During the 2011 debate over the debt ceiling, Deutch assembled and brought to the House floor an elaborate, game-show style to illustrate which government services he claimed would be endangered by a default on the U.S. national debt.[8]

In 2011, Deutch was one of several cosponsors of the controversial Stop Online Piracy Act (SOPA), a bill that would permit copyright holders to effectively shut down websites that they believed to be directly or indirectly contributing to copyright infringement. To achieve this, the copyright holder would need to request and obtain a court order from the U.S. Department of Justice by making a statement of good-faith belief that the copyright was being violated. The Act was tabled following extensive online and offline protests.

Constitutional Amendment

On November 19, 2011, Rep. Deutch introduced a resolution[9] proposing "an amendment to the Constitution of the United States to expressly exclude for-profit corporations from the rights given to natural persons by the Constitution of the United States, prohibit corporate spending in all elections, and affirm the authority of Congress and the States to regulate corporations and to regulate and set limits on all election contributions and expenditures".

Rep. Deutch’s amendment is a blend of "ideas from "Move to Amend, Free Speech for People, Public Citizen, People For the American Way, Common Cause, and the Center for Media and Democracy".[10]


"Section 1. The rights protected by the Constitution of the United States are the rights of natural persons and do not extend to for-profit corporations, limited liability companies, or other private entities established for business purposes or to promote business interests under the laws of any state, the United States, or any foreign state.

"Section 2. Such corporate and other private entities established under law are subject to regulation by the people through the legislative process so long as such regulations are consistent with the powers of Congress and the States and do not limit freedom of the press.

"Section 3. Such corporate and other private entities shall be prohibited from making contributions or expenditures in any election of any candidate for public office or the vote upon any ballot measure submitted to the people.

"Section 4. Congress and the States shall have the power to regulate and set limits on all election contributions and expenditures, including a candidate's own spending, and to authorize the establishment of political committees to receive, spend, and publicly disclose the sources of those contributions and expenditures."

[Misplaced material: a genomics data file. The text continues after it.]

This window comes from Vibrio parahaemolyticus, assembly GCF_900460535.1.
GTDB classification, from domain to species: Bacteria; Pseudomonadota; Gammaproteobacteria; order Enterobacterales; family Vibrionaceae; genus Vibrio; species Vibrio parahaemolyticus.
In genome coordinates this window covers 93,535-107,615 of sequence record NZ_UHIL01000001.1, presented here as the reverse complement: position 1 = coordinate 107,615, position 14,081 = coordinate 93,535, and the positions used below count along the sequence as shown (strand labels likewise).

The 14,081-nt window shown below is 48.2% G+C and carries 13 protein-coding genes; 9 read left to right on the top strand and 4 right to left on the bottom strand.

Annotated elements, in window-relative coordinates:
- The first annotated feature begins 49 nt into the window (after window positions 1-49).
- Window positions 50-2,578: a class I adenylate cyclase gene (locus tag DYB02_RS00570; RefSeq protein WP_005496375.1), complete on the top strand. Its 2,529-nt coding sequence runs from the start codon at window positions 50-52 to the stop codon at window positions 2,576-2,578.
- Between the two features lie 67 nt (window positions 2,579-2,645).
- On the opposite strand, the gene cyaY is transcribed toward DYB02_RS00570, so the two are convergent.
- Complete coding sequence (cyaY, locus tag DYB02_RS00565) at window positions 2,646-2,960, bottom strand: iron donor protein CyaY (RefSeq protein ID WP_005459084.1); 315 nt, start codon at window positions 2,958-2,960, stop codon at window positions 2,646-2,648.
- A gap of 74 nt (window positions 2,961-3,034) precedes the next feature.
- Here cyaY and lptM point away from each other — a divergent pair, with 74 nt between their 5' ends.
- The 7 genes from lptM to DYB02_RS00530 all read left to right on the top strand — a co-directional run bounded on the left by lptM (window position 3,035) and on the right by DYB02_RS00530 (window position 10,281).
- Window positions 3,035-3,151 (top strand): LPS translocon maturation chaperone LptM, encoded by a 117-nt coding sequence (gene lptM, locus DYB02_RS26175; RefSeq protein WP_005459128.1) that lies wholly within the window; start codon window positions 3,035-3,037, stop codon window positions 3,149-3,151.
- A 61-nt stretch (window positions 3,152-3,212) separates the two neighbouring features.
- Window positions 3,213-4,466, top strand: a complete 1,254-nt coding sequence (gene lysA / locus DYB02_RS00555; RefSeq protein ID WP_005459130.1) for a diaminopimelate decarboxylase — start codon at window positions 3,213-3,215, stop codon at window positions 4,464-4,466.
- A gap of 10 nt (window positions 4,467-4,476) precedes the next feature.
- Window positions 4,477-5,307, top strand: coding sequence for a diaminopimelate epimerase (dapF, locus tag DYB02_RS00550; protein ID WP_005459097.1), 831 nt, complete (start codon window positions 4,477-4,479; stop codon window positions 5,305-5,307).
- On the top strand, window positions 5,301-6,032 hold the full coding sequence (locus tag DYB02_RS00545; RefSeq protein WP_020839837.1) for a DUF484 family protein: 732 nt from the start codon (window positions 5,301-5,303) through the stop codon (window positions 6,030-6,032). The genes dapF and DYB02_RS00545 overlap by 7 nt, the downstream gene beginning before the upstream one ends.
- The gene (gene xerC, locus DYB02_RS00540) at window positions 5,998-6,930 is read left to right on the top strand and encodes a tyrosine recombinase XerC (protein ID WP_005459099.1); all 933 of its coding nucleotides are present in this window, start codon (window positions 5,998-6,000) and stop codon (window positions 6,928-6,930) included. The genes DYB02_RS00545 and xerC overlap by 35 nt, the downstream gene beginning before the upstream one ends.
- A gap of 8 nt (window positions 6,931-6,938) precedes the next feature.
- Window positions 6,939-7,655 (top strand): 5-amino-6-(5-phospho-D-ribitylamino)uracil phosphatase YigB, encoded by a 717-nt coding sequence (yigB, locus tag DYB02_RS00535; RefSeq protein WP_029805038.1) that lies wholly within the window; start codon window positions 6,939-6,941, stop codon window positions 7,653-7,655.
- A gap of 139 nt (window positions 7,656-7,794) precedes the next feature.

Deutch was sworn in as a member of the United States House of Representatives on April 15, 2010. He retained several staffers from Robert Wexler, including the former Congressman's deputy chief of staff.

Committee assignments[edit]

Creator of Congressional Hellenic-Israel Alliance[edit]

A new joint action committee for the Greek-Israeli alliance has been created in early 2013 by Ted Deutch and Congress member Gus Bilirakis, Republican representative from Florida. The creation and goals of the Greek-Israeli Caucus under the name Congressional Hellenic-Israel Alliance were announced at a special event held in the Congress.[11] The Greek-Israeli Caucus consists of powerful members of both Republican and Democratic party[12][13][14]

Personal life[edit]

He lives in Boca Raton, Florida with his wife of 19 years, Jill, and their three children Gabby, Serena and Cole. Gabby attends Yale University and is in Branford College. Serena attends Vanderbilt University and is in Zeta Tau Alpha; Cole, Spanish River Community High School.

Deutch is a vegan.[15]


External links[edit]

United States House of Representatives
Preceded by
Robert Wexler
Member of the U.S. House of Representatives
from Florida's 19th congressional district

Succeeded by
Trey Radel
Preceded by
Mario Diaz-Balart
Member of the U.S. House of Representatives
from Florida's 21st congressional district

United States order of precedence (ceremonial)
Preceded by
John Garamendi
United States Representatives by seniority
Succeeded by
Tom Graves